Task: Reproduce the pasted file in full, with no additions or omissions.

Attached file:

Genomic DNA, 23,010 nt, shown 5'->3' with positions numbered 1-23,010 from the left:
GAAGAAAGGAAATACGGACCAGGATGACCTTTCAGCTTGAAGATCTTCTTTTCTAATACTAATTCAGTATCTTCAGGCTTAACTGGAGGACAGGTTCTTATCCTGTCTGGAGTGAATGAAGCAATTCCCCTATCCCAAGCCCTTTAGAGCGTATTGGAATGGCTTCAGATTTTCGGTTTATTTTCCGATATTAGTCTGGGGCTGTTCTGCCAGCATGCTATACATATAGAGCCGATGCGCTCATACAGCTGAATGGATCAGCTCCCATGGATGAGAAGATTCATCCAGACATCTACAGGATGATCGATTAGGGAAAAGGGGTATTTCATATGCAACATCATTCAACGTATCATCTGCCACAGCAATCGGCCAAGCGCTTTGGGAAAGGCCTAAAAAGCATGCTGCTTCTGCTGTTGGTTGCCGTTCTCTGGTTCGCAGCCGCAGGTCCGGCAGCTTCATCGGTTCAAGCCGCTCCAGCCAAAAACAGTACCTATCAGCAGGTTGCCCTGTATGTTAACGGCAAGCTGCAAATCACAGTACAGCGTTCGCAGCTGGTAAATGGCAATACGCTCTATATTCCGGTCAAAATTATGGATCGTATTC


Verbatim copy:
Genomic DNA, 23,010 nt, shown 5'->3' with positions numbered 1-23,010 from the left:
GAAGAAAGGAAATACGGACCAGGATGACCTTTCAGCTTGAAGATCTTCTTTTCTAATACTAATTCAGTATCTTCAGGCTTAACTGGAGGACAGGTTCTTATCCTGTCTGGAGTGAATGAAGCAATTCCCCTATCCCAAGCCCTTTAGAGCGTATTGGAATGGCTTCAGATTTTCGGTTTATTTTCCGATATTAGTCTGGGGCTGTTCTGCCAGCATGCTATACATATAGAGCCGATGCGCTCATACAGCTGAATGGATCAGCTCCCATGGATGAGAAGATTCATCCAGACATCTACAGGATGATCGATTAGGGAAAAGGGGTATTTCATATGCAACATCATTCAACGTATCATCTGCCACAGCAATCGGCCAAGCGCTTTGGGAAAGGCCTAAAAAGCATGCTGCTTCTGCTGTTGGTTGCCGTTCTCTGGTTCGCAGCCGCAGGTCCGGCAGCTTCATCGGTTCAAGCCGCTCCAGCCAAAAACAGTACCTATCAGCAGGTTGCCCTGTATGTTAACGGCAAGCTGCAAATCACAGTACAGCGTTCGCAGCTGGTAAATGGCAATACGCTCTATATTCCGGTCAAAATTATGGATCGTATTC